FIG. 3 is a perspective view illustrating a schematic configuration of the end surface binding processing tray F and its attached mechanism. As illustrated in FIG. 3, sheets guided by the staple discharging roller 11 to the end surface binding processing tray F are sequentially stacked into the end surface binding processing tray F. At this point, if the number of sheets discharged onto the end surface binding processing tray F is one, the sheet is aligned by the tapping roller 12 in the vertical direction, and is aligned by the jogger fences 53a and 53b in the width direction. The tapping roller 12 is given a pendular movement by a tapping SOL 170 about a fulcrum 12a, and intermittently acts on the sheet that has been sent to the end surface binding processing tray F to abut a sheet trailing end ST against the trailing end reference fence 51. The tapping roller 12 itself rotates counterclockwise. A pair of the front and rear jogger fences 53 (53a and 53b) is provided as illustrated in FIGS. 2 and 3, and driven by a forward and reversely rotatable jogger motor 158 via a timing belt to reciprocate in the sheet width direction. Moreover, if the pair of jogger fences 53a and 53b is collectively referred to, the reference numeral 53 is simply added for description.

FIG. 5 is a side view illustrating a stapler moving mechanism. As illustrated in FIG. 5, the end surface binding stapler S1 is supported slidably in the sheet width direction by a slide shaft 141 supported between both side plates of a support plate 140, and a slide groove 142 formed on the support plate 140 parallel with the slide groove 142. A timing belt 159b extends between pulleys 159c and 159d parallel with the slide shaft 141. The timing belt 159b is driven by a forward and reversely rotatable stapler moving motor 159 via a timing belt 159a. Since the end surface binding stapler S1 is attached to the timing belt 159b, a rotation driving force of the stapler moving motor 159 is transmitted to the end surface binding stapler S1. The end surface binding stapler S1 moves along the slide shaft 141 and the slide groove 142 in the sheet width direction to bind the sheet trailing end at a predetermined position.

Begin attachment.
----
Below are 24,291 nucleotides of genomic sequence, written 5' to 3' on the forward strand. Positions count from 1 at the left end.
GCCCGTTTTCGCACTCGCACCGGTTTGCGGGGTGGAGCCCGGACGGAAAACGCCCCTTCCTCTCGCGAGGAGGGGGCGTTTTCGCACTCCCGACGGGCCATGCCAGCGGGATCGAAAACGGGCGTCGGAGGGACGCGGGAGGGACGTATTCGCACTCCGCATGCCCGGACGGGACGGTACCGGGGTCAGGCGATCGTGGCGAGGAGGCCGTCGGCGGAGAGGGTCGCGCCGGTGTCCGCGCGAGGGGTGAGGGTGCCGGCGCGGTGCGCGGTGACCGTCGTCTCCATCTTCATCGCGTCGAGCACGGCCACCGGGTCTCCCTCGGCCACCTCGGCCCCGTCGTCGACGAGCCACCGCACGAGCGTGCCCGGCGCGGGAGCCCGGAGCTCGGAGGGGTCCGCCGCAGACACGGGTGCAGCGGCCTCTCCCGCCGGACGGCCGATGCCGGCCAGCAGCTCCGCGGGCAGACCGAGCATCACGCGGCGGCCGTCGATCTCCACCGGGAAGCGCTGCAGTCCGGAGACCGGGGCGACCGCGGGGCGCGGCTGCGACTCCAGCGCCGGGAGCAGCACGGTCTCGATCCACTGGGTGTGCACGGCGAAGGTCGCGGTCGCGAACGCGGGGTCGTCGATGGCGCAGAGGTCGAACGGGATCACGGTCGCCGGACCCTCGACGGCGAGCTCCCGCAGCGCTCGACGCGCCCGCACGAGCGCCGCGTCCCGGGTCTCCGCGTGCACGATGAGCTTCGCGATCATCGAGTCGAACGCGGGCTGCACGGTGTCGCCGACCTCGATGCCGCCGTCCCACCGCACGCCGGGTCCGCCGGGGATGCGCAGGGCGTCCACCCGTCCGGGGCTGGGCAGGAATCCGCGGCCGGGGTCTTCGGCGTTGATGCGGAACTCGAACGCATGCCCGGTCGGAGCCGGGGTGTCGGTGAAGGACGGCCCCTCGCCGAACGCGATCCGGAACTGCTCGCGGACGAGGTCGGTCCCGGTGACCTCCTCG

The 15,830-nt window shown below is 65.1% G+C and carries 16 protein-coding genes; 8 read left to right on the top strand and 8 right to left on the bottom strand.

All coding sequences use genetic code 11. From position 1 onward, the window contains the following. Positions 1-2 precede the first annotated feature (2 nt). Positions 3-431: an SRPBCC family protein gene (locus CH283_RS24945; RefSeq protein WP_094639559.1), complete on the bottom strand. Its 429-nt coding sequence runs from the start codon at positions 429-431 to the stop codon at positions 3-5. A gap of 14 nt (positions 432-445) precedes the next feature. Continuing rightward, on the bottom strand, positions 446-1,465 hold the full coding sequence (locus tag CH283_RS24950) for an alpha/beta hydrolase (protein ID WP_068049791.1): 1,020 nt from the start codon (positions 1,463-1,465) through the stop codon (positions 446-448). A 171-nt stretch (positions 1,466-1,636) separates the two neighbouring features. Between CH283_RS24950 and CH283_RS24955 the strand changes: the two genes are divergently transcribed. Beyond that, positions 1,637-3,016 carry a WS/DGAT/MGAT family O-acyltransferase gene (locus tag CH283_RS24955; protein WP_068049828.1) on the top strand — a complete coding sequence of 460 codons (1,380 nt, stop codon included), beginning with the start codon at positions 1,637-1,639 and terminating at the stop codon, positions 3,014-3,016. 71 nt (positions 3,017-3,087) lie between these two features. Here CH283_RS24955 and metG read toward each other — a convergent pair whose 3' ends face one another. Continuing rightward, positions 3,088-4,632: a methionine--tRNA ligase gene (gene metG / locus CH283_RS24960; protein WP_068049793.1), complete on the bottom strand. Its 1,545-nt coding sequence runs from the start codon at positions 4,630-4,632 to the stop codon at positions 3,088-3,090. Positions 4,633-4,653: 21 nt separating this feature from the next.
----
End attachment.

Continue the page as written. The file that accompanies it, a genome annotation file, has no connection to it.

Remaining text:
At one end of a moving area of the end surface binding stapler S1, a stapler movement HP sensor 312 that detects a home position of the end surface binding stapler S1 is provided, and a binding position in the sheet width direction is controlled by the moving amount of the end surface binding stapler S1 from the home position. The end surface binding stapler S1 is configured such that the sheet trailing end can be bound at one or a plurality of points (generally, two points), and can move at least across the overall width of the sheet trailing end ST supported by the trailing end reference fences 51a and 51b. Moreover, the end surface binding stapler S1 can move toward the front of the apparatus to the maximum extent possible for replacement of staples to promote a user's convenience of a staple replacement operation.

FIG. 6 is a view illustrating a relationship upon end surface binding between the sheet bundle SB stacked on the end surface binding processing tray F, the trailing end reference fence 51 and the end surface binding stapler S1. As can be seen from FIG. 6, the trailing end reference fences 51a and 51b respectively include on their inner sides the stacking surfaces 51a1 and 51b1 with which the sheet trailing end ST comes into contact, and support the trailing end ST, which leads to the support of the whole sheet bundle SB. It is conventionally common to enable support with four points; however, the embodiment illustrates two-point support, and the position of the sheet trailing end ST is defined by the two points. Moreover, although (a) of FIG. 6 illustrates end surface one-point binding, in the case of one-point diagonal binding, the end surface binding stapler S1 body rotates around an end on the sheet trailing end ST side, from the position of the end surface one-point binding illustrated in (a) of FIG. 6 to a position of a staple S1s illustrated in (b) of FIG. 6, and the end surface binding stapler S1 performs a binding process in a slanting state at a diagonal angle.